I think the Red Sox picks are not going to see the home dugout at Fenway. Those guys are fodder to get Gio Gonzalez in 2013, or Shaun Marcum next year.

  5. crpls - Jun 7, 2011 at 5:57 AM

    Brewers over D’backs, really? Unless you favor two college pitchers over one college pitcher and a crazy high ceiling high schooler, I dun get it.

  6. royhobbs39 - Jun 7, 2011 at 7:46 AM

    As a Nationals fan…this give me a glimmer of hope. Looking like the possiblity of being the 2014 Rays…

  7. Chris Fiorentino - Jun 7, 2011 at 8:26 AM

    I am so sick of this whole idea that you have to “wait a few years to see how the guys do before you judge a draft” That’s just total BS.

    Teams have to fill their needs the best way possible at the time they draft a guy. If they have no pressing needs, then they should take the best available talent or player with the highest ceiling. If that guy doesn’t pan out, it doesn’t always mean the pick was bad. It means they were unlucky.

    If a guy in the 6th round becomes one the best quarterbacks of all time, or the catcher taken in the 62nd round becomes the best hitting catcher of all-time, that is just plain luck. Because if anybody thought Brady and Piazza would become what they became, they would have been the first picks in their respective drafts.

    If a team like the Mariners needed a bat, and they took a pitcher first, then that can be considered a poor choice right now, even if the pitcher becomes the next Sandy Koufax. If that happens, then it will take them off the hook for making a poor choice of a guy who they project as a mid-rotation guy instead of that desperately needed bat.

    Thanks for the update, Matthew.

    • professorperry - Jun 7, 2011 at 9:07 AM

      Amen. Also prospects become part of an organization’s “value” from the moment they sign. For example, if you think the Red Sox’ first baseman is pretty good, then you have to credit that to the talent available to trade for him, including the tough sign of Casey Kelly. It’s true that most picks fail to make it to the majors, but all picks bring value.

      Teams that draft well build momentum, build excitement among fans, and can trade for the major league pieces they need.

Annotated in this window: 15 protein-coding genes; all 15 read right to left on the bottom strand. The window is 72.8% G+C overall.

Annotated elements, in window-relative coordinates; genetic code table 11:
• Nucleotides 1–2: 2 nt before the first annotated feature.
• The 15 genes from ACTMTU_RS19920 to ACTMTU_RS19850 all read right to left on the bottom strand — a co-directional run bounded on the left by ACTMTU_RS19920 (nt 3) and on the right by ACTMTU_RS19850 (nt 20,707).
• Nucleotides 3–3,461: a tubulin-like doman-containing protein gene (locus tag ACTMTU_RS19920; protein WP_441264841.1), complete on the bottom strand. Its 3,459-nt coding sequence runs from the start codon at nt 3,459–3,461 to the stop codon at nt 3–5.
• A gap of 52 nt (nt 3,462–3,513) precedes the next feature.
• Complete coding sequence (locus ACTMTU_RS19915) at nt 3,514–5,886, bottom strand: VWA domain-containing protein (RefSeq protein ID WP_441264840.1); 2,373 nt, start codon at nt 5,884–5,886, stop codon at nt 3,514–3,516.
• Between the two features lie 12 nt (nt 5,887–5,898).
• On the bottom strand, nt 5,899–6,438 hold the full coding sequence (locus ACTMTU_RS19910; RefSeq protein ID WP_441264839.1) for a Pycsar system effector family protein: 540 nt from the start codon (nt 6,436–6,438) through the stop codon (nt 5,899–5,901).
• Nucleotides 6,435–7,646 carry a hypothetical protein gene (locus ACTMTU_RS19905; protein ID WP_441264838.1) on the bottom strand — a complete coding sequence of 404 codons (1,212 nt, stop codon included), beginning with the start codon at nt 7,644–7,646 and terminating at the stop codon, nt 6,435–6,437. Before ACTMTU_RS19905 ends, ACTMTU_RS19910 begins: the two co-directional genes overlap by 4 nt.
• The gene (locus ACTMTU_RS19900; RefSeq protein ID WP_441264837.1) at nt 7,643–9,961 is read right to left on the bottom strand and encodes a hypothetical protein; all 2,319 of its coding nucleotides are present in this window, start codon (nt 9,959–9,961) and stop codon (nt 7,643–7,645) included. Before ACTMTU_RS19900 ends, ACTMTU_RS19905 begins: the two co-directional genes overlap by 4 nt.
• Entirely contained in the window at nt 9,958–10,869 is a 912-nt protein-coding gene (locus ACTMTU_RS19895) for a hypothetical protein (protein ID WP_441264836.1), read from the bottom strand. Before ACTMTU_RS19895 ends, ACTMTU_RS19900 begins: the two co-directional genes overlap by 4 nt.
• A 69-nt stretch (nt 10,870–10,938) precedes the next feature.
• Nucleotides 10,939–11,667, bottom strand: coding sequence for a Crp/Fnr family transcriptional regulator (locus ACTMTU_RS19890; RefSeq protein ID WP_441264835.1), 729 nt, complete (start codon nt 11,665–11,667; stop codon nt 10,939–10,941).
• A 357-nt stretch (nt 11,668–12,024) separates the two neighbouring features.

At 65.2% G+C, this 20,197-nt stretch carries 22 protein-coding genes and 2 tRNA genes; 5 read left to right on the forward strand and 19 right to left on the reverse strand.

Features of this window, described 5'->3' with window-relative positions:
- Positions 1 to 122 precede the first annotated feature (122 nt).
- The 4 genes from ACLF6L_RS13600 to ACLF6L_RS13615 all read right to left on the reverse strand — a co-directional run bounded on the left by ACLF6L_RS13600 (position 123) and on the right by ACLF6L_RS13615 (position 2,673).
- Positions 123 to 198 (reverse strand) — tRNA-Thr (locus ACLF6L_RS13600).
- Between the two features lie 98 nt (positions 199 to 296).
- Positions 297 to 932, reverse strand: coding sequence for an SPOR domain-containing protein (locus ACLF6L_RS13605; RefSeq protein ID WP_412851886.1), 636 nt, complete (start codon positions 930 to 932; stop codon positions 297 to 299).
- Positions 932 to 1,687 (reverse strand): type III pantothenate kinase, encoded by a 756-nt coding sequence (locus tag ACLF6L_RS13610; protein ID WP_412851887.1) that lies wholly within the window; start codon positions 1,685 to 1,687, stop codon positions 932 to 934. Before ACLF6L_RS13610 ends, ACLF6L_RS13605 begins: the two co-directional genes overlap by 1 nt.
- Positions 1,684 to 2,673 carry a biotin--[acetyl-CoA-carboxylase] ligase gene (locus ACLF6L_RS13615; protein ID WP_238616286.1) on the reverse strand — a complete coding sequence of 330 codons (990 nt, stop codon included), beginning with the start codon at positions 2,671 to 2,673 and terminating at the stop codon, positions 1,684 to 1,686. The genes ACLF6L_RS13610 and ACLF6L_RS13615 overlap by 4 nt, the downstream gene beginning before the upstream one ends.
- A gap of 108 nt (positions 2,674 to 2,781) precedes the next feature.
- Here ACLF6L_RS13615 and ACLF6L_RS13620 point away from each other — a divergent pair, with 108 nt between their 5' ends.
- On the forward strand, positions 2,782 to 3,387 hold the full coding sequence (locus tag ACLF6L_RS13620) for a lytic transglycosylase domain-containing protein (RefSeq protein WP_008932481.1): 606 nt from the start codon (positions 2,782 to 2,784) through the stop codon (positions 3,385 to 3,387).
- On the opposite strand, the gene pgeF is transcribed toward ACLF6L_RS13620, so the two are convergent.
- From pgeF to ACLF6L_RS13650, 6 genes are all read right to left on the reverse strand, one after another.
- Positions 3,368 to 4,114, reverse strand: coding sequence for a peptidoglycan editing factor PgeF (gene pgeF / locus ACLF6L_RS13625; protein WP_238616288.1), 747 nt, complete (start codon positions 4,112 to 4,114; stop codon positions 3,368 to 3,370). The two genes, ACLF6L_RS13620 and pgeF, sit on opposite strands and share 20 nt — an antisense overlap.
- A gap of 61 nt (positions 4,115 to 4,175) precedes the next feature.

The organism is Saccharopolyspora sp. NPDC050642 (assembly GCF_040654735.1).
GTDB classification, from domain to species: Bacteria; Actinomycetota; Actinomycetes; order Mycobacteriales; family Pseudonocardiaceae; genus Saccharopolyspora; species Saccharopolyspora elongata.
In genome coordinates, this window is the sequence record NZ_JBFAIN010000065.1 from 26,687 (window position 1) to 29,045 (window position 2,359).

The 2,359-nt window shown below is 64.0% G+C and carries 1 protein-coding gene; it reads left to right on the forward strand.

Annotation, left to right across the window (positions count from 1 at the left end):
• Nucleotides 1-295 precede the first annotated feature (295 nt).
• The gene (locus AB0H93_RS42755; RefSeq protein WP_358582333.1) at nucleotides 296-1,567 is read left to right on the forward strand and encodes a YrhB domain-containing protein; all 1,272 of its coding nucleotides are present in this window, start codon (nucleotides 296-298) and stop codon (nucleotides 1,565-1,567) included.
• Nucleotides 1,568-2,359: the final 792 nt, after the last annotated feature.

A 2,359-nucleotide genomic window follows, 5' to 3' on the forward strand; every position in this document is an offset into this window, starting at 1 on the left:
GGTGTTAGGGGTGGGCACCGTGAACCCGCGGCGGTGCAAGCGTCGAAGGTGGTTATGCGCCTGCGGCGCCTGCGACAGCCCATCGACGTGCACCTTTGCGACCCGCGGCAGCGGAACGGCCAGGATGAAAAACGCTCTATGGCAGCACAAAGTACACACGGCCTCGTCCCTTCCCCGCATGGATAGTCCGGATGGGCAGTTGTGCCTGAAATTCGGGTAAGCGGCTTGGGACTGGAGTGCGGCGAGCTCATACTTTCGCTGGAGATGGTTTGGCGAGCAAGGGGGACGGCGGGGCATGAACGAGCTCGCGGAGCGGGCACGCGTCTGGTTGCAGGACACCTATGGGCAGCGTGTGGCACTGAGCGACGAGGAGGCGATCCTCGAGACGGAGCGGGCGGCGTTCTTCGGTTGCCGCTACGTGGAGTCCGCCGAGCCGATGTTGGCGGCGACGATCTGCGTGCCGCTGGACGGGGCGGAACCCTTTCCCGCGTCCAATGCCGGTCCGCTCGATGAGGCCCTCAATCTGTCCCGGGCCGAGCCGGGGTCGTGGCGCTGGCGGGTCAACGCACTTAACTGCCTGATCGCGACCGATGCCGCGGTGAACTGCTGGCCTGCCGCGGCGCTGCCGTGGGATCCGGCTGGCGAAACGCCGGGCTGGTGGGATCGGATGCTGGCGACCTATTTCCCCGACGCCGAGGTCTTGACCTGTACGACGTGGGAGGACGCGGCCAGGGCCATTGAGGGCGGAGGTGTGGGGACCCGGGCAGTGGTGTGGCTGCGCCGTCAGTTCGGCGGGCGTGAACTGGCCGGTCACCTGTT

• uberfatty - Jun 7, 2011 at 10:56 AM

      Chris, you had me at the beginning. I agree that people complaining about a grades column this early after the draft are really annoying. What are we supposed to do, just look to the sky and dream of 2014? It’s obvious that we don’t REALLY know how these guys will turn out but we do know their potential, and really it’s just a fun way of quickly determining if some teams “reached” or got a great value pick.

      You lost me when saying that “If a team like the Mariners needed a bat, and they took a pitcher first, then that can be considered a poor choice right now, even if the pitcher becomes the next Sandy Koufax.” The MLB draft is different than other sports because current team needs are not a big factor at all due to the top players not coming to the majors for 2-3 years (typically). Teams should be drafting BPA and then worrying about their lineup later, when they can fill it using trades of FA signings. IE: Washington picking Rendon even though they have Zimmerman. BPA, so they grabbed him and will worry about the rest later.

  8. dirtyharry1971 - Jun 7, 2011 at 10:25 AM

    what a silly article, you cant even come close to grading a MLB draft this early so how can anyone predict winners and losers? Totally amazing

  9. fonzo2 - Jun 7, 2011 at 11:23 AM

    It is a relevant an interesting exercise and read. Baseball America will soon – if they haven’t already – re-grade each MLB team’s farm system based on the new draft picks. Actually, a few recent 2009-2010 draft picks have some MLB service time already, and some are everyday players (Strasberg, Ackley soon, Minor, Leake, Storen, Crow, Alex White, Sale). A few from 2010 are on their way too fairly soon.

  10. buckybadger - Jun 7, 2011 at 11:43 AM

    If its just luck that a player pans out than these GMs and scouts make way too much money.

    Almost in any sport you don’t draft for need. You draft the best player available and baseball is no different. It is just plain ignorance to say a team has filled its needs when you have no idea how the players will pan out. Go ahead and make your grades and think you are getting good content but your just getting filler and a line of B.S.

  11. revis24 - Jun 7, 2011 at 12:35 PM

    I was worried about the Mets criticism until he claimed they play in “Citi Park”.